Top 5 Tips for Decomposing Fractions

As I have mentioned in previous posts about fractions, starting with hands on and pictorial activities is vital for helping primary intermediate level students understand fractions. Today I would like to share my top 5 tips for decomposing fractions. These are mainly focused on 3rd – 5th grade, but may be helpful for some older and younger students as well.

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1.)  I love using my pizza game for hands on fractions!  If you don’t have a pizza game, you can use plastic fraction circles or make pizza fractions from paper plates. Show your students a fraction of a pizza such as 5/6. After guided them to name the fraction, show them one way to decompose it by giving 2/6 to one student and 3/6 to another student. Point out that 2/6 + 3/6 is a way to decompose 5/6 and ask if they can name any other ways.  Act out other representations such as 2/6 + 1/6 + 2/6 by giving those slices to other students.  Try this with several different students.

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2.)  Give students color tiles or unifix cubes. Give specific directions such as make a rectangle with 3 red, 2 blue and 7 yellow.  What fraction of your tiles are not yellow? (5/12)  Move the red and blue apart a little to show how 5/12 can also be represented as 3/12 + 2/12.  Do this with a few other fractions as well.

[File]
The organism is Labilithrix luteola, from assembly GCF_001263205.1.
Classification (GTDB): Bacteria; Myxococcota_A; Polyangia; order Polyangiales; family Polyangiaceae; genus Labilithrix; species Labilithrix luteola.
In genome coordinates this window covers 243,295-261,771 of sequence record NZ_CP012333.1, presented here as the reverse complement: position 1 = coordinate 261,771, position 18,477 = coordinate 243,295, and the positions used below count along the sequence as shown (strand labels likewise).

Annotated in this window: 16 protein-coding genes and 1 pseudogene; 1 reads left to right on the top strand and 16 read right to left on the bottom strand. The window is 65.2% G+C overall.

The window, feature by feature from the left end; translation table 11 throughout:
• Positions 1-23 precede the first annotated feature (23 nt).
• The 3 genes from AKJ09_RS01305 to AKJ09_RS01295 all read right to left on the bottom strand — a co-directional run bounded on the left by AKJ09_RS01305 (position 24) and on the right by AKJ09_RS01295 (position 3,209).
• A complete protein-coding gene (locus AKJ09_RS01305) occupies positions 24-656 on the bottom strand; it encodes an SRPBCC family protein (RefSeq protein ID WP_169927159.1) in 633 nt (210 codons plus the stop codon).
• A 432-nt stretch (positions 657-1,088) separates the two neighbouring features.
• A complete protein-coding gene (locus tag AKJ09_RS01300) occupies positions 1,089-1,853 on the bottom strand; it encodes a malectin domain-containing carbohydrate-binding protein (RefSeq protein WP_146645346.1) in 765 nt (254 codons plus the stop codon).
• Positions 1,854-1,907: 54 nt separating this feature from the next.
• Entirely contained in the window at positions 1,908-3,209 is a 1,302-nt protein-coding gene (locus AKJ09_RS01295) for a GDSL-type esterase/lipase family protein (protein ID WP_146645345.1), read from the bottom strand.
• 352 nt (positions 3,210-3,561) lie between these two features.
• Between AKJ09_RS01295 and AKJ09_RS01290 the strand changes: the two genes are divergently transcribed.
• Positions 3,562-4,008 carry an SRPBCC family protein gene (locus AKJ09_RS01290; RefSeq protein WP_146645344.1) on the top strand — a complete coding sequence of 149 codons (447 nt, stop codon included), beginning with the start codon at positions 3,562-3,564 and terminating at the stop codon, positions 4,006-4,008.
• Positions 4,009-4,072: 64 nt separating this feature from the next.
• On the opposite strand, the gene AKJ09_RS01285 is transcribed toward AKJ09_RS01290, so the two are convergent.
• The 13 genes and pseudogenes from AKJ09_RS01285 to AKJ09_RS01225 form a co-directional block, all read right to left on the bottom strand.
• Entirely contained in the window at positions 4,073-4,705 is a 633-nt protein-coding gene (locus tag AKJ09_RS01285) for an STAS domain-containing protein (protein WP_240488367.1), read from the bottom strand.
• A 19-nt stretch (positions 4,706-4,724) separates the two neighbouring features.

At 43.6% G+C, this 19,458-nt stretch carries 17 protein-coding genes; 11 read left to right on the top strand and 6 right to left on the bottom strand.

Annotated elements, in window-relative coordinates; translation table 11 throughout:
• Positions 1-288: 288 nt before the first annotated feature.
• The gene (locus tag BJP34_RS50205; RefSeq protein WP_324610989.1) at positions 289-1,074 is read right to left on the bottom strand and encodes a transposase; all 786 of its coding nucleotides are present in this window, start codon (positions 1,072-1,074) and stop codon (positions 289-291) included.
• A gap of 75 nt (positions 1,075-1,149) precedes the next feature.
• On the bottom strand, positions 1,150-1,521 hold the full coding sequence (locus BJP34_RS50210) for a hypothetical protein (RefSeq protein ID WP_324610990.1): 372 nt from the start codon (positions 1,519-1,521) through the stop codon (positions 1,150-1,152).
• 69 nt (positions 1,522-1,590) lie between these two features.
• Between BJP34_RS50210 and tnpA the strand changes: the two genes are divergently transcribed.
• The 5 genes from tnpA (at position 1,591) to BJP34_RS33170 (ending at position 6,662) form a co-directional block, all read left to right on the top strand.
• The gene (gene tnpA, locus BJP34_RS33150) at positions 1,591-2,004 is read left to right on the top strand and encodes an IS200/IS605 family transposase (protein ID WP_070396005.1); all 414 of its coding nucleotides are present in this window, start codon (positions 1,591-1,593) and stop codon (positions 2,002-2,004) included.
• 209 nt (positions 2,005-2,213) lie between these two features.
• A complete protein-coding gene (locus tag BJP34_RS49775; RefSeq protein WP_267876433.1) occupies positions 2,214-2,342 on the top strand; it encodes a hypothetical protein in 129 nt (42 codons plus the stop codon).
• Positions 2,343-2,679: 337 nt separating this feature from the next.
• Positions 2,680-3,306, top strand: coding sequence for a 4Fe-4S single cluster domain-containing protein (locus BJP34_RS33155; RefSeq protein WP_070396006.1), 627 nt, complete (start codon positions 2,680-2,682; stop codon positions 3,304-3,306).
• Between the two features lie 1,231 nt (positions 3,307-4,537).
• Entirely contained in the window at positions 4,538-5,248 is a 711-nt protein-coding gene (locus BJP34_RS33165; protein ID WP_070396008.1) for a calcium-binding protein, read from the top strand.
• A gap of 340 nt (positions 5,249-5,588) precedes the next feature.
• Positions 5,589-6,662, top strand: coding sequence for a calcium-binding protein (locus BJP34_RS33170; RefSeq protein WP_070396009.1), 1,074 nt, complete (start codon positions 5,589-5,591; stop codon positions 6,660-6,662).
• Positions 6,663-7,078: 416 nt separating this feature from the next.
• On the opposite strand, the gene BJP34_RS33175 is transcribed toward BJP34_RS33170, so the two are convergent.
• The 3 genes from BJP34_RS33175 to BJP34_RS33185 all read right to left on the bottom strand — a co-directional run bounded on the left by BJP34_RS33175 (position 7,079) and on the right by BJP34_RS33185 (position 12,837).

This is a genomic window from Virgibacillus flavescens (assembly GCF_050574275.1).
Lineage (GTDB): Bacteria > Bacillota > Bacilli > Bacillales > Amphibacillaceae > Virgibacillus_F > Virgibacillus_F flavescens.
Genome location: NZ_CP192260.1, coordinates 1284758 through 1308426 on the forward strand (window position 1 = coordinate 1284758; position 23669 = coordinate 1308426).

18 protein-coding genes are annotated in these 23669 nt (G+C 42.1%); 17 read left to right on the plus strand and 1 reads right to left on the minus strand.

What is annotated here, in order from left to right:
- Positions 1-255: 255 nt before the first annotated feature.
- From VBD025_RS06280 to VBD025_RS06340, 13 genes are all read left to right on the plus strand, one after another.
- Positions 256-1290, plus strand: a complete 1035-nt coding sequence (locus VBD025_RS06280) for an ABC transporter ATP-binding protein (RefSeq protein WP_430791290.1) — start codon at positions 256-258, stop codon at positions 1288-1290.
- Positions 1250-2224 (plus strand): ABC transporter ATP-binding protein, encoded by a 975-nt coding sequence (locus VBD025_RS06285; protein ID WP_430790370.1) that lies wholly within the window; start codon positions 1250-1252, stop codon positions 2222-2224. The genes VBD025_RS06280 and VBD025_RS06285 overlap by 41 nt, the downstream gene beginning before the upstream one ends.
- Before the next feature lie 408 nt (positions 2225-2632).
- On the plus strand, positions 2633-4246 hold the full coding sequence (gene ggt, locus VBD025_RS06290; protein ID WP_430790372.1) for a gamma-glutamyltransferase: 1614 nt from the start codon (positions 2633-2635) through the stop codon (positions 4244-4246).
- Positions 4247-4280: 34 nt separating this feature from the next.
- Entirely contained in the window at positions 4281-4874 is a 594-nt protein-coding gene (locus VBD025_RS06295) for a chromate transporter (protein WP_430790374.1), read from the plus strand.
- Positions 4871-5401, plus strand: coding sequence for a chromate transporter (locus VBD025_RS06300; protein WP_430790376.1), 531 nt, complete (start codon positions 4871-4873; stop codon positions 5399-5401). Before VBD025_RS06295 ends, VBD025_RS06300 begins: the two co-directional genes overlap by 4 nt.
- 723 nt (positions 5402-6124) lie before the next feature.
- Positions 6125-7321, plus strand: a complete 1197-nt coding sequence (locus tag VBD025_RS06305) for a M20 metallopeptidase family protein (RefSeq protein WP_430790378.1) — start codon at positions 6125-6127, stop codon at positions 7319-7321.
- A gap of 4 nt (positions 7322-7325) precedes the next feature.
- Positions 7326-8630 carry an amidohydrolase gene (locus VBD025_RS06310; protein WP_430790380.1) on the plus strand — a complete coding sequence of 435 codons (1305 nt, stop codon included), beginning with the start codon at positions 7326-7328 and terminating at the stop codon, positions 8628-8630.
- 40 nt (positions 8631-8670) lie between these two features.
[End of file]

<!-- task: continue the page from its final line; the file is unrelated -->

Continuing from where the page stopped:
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3.) Give students pictures of fractions and have them cut them up to show ways to decompose the fraction.

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4.) Coloring Practice – Give students pictures of fractions with nothing shaded.  Give them directions on what color to color different parts.  Then guide them to write number sentences to decompose the fractions.

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5.) Play Games!  Make your own games to practice decomposing fractions or try one of the games I have available on my TpT page.

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Using Place Value to Understand Addition

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Adding two digit numbers can seem like an easy enough task to those of us who have been doing it for a long time!  But for elementary students it can sometimes be confusing, especially if there is regrouping involved.

It is helpful to most students to start with something concrete, like place value blocks. Before I teach students the Continue reading

Make Math Fun!

Summer is a great time to sleep in, watch movies, read books, play in the sprinkler and eat ice cream!   Summer should be fun and children need time to relax and play.   However, the summer can be long and children can forget some of the skills they  need for the upcoming school year.   I am adding this post  to give you some FREE,  FUN ideas for helping your children practice math skills!    Continue reading